Creative Juices

A blog by Matt Korostoff

A valid use case for the HTML blink tag

You see these signs at every New York/New Jersey rail station. They do about what you would expect—tell you the arrival time of the next train and where it's going. I never really gave much thought to how they worked or the underlying technology until one day I saw this:

That's an Apache error message! Plain as day, there's no mistaking it. Which means, this whole thing is almost certainly built with HTML/CSS. And they have a totally valid, non-annoying, completely accessible* use for the <blink> tag or a text-decoration: blink CSS property. And, because the blink tag is now deprecated in every browser, they most likely had to rely on javascript or animated gifs to achieve this effect.

When firefox finally killed the blink tag earlier this year, the general reaction was "Haha, I can't believe they were still supporting it." But I for one am no longer convinced that eliminating the blink tag was the right decision. There is a use case for it, just not on the web.

The reason I point this out, is I think this cuts rather directly to a pretty fundamental question about what HTML actually is. Is it a tool for building websites? Or is it a device agnostic tool for describing data, which leaves presentation up to the client? I think most of us would argue it's the latter. And, that being the case, the fact that web sites have abused the HTML <blink> tag for years to produce gaudy unreadable geocities just doesn't matter—the web was never the right client to begin with. Just as we previously dealt with abusive <table> based layouts by retraining ourselves and developing new tools better suited to layout tasks so too should we develop appropriate tools and standards for blinking text. Banning blinking text outright is to throw the baby out with the bathwater.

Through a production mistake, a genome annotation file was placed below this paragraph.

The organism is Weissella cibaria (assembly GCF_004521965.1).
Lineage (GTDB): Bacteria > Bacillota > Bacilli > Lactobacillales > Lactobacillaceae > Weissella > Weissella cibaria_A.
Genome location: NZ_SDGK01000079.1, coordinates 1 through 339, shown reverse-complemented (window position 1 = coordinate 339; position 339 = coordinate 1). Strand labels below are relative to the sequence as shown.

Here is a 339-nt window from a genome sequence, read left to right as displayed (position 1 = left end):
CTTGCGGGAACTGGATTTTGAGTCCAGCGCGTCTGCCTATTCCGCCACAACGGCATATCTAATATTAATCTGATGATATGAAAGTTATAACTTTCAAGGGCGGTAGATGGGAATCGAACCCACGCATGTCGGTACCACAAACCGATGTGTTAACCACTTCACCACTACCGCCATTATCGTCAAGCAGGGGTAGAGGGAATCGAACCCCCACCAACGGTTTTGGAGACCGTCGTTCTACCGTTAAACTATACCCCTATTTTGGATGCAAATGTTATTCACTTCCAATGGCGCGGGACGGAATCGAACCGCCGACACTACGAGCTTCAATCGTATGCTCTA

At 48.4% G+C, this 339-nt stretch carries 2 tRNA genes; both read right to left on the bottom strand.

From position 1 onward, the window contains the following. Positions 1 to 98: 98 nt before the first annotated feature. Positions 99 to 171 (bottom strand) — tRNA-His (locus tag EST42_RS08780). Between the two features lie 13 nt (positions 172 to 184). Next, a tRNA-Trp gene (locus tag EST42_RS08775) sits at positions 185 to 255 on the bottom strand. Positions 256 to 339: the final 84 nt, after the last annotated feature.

So what does this mean? Should we be trying to bring the <blink> tag back? Or advocating for text-decoration: blink in CSS4? Eh—probably not. It seems that ship has sailed, and the energy of the web at large is irreversibly against the <blink> tag. But as we make decisions about what goes and what stays in future versions of HTML, we should try and keep in mind: the language isn't just about making pretty websites. It's about semantically describing data. And some data blinks.

Update

So a common critique of this viewpoint is that blinking is not semantic, blinking is just an animation meant to suggest a particular meaning. I think that's a rather good point. So let us ask, just what meaning are we trying to evoke with blinking text? In this case, I believe the meaning is something to the effect of "this data is urgent, time sensitive, and recently updated". So perhaps a more semantic tag would be one that doesn't currently exist—let's call it the <urgent> tag. And I think a sensible user agent default style for this hypothetical <urgent> tag would be blinking.

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Matt Korostoff is a web developer and cartoonist from New Brunswick, NJ. He works for Blink Reaction and you should too.